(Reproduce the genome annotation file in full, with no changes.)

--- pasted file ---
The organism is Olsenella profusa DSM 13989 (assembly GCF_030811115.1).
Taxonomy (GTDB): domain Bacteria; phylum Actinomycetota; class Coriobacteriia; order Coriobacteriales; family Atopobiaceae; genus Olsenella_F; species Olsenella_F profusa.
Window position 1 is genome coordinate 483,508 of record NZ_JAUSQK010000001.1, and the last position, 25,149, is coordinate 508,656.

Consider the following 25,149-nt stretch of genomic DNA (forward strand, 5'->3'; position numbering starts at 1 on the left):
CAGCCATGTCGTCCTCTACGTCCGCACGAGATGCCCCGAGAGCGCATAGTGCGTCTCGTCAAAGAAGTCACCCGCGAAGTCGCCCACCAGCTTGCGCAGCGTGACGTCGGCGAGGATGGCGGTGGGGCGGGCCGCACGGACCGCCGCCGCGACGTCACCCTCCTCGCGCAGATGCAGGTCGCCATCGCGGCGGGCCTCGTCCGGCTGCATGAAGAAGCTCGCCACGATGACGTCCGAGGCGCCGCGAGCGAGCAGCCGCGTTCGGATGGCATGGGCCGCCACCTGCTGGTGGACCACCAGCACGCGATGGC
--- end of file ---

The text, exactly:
The organism is Olsenella profusa DSM 13989 (assembly GCF_030811115.1).
Taxonomy (GTDB): domain Bacteria; phylum Actinomycetota; class Coriobacteriia; order Coriobacteriales; family Atopobiaceae; genus Olsenella_F; species Olsenella_F profusa.
Window position 1 is genome coordinate 483,508 of record NZ_JAUSQK010000001.1, and the last position, 25,149, is coordinate 508,656.

Consider the following 25,149-nt stretch of genomic DNA (forward strand, 5'->3'; position numbering starts at 1 on the left):
CAGCCATGTCGTCCTCTACGTCCGCACGAGATGCCCCGAGAGCGCATAGTGCGTCTCGTCAAAGAAGTCACCCGCGAAGTCGCCCACCAGCTTGCGCAGCGTGACGTCGGCGAGGATGGCGGTGGGGCGGGCCGCACGGACCGCCGCCGCGACGTCACCCTCCTCGCGCAGATGCAGGTCGCCATCGCGGCGGGCCTCGTCCGGCTGCATGAAGAAGCTCGCCACGATGACGTCCGAGGCGCCGCGAGCGAGCAGCCGCGTTCGGATGGCATGGGCCGCCACCTGCTGGTGGACCACCAGCACGCGATGGC